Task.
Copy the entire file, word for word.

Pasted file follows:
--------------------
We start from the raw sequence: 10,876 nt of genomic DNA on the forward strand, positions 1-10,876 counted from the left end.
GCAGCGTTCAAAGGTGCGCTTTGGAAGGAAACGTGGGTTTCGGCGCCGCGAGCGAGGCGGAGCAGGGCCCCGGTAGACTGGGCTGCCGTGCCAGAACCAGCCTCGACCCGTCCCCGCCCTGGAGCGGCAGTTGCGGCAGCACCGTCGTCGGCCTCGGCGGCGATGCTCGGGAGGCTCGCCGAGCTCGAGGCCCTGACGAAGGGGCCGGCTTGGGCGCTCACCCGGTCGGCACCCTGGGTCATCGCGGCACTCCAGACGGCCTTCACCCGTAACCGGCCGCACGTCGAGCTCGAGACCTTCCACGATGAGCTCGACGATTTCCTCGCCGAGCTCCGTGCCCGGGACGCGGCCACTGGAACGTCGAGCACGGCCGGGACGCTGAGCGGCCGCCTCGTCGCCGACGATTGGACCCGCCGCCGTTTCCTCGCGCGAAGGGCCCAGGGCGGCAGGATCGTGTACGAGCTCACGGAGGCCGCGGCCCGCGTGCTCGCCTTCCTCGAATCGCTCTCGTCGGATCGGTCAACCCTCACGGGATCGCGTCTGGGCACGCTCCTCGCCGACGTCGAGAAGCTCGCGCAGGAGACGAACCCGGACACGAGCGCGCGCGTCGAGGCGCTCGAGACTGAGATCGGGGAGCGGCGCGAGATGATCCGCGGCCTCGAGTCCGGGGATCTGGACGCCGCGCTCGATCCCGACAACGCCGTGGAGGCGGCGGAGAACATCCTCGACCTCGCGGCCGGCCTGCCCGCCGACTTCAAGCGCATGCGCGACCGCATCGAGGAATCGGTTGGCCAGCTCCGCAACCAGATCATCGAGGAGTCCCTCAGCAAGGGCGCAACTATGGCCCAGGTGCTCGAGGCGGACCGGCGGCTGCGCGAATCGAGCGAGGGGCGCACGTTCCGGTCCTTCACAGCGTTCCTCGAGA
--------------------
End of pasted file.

We start from the raw sequence: 10,876 nt of genomic DNA on the forward strand, positions 1-10,876 counted from the left end.
GCAGCGTTCAAAGGTGCGCTTTGGAAGGAAACGTGGGTTTCGGCGCCGCGAGCGAGGCGGAGCAGGGCCCCGGTAGACTGGGCTGCCGTGCCAGAACCAGCCTCGACCCGTCCCCGCCCTGGAGCGGCAGTTGCGGCAGCACCGTCGTCGGCCTCGGCGGCGATGCTCGGGAGGCTCGCCGAGCTCGAGGCCCTGACGAAGGGGCCGGCTTGGGCGCTCACCCGGTCGGCACCCTGGGTCATCGCGGCACTCCAGACGGCCTTCACCCGTAACCGGCCGCACGTCGAGCTCGAGACCTTCCACGATGAGCTCGACGATTTCCTCGCCGAGCTCCGTGCCCGGGACGCGGCCACTGGAACGTCGAGCACGGCCGGGACGCTGAGCGGCCGCCTCGTCGCCGACGATTGGACCCGCCGCCGTTTCCTCGCGCGAAGGGCCCAGGGCGGCAGGATCGTGTACGAGCTCACGGAGGCCGCGGCCCGCGTGCTCGCCTTCCTCGAATCGCTCTCGTCGGATCGGTCAACCCTCACGGGATCGCGTCTGGGCACGCTCCTCGCCGACGTCGAGAAGCTCGCGCAGGAGACGAACCCGGACACGAGCGCGCGCGTCGAGGCGCTCGAGACTGAGATCGGGGAGCGGCGCGAGATGATCCGCGGCCTCGAGTCCGGGGATCTGGACGCCGCGCTCGATCCCGACAACGCCGTGGAGGCGGCGGAGAACATCCTCGACCTCGCGGCCGGCCTGCCCGCCGACTTCAAGCGCATGCGCGACCGCATCGAGGAATCGGTTGGCCAGCTCCGCAACCAGATCATCGAGGAGTCCCTCAGCAAGGGCGCAACTATGGCCCAGGTGCTCGAGGCGGACCGGCGGCTGCGCGAATCGAGCGAGGGGCGCACGTTCCGGTCCTTCACAGCGTTCCTCGAGA